Later, we crossed the main road near the tram stop and walked up the hill to Tophane. There was a garden there we knew, a former orphanage, that served beer. Alas, when we found it, the garden was still there, looking inviting and resplendent alongside the restored ruins of the orphanage, but the beer was no longer served.

By then, it was after four, and Leo was long past his nap time, but he was still quite awake and over-excited from all the new things and places he was seeing. We walked back to Karaköy, over to a long straight street with lots of cafes and restaurants. We passed Çorba Evi, or Soup House. Being “Seinfeld” fans, we couldn’t help but check the menu to see if they had Mulligatawny soup, but no, but perhaps they do have a Soup Nazi employed. “Next time,” we promised ourselves. Lots of people were out now, lots of them looking very young and fashionable. They sat at places like Chez Moi, with its French red awning, sidewalk tables and colorful drinks. We had Leo with us though so again, we would have to enjoy those pleasures some other time.

“Looks like Taksim is going down and Karaköy is rising,” my wife said, impressed. I agreed. We haven’t been to Taksim since the pandemic started, but even before that, Taksim just hadn’t felt the way it used to feel, back when I first arrived in the city in 2010. Walking through Karaköy, I too had this feeling that, with its ongoing redefined ex-commercial, now-cultural aesthetic, and all the young people out and about, that if I were young and single again, I would be saying, “Farewell Taksim, Hello Karaköy!”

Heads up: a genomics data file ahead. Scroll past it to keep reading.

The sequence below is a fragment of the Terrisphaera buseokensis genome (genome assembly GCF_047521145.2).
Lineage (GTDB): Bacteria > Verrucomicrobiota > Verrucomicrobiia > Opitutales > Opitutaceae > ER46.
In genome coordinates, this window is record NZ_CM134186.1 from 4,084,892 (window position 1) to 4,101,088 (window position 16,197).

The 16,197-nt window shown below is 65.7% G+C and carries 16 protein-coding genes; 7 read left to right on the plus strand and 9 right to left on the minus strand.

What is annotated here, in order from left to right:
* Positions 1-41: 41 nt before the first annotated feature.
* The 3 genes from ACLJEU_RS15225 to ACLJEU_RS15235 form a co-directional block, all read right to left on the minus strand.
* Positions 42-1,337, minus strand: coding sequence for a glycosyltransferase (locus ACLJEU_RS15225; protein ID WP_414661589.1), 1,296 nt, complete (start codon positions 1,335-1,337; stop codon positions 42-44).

Still, as we headed to the iskele to catch the ferryboat back to Üsküdar, my wife and I both felt tired but refreshed, exalted. It felt good to be exploring the city again, which is the whole reason one lives in a city like Istanbul to begin with. Sitting at home much of the time this past year, or at best venturing out to the same old tired streets in our Üsküdar neighborhood, one started to forget that there’s a whole city out there, whole worlds in fact, and one of the many pleasures of Istanbul is that you have so many of them just a ferry ride away.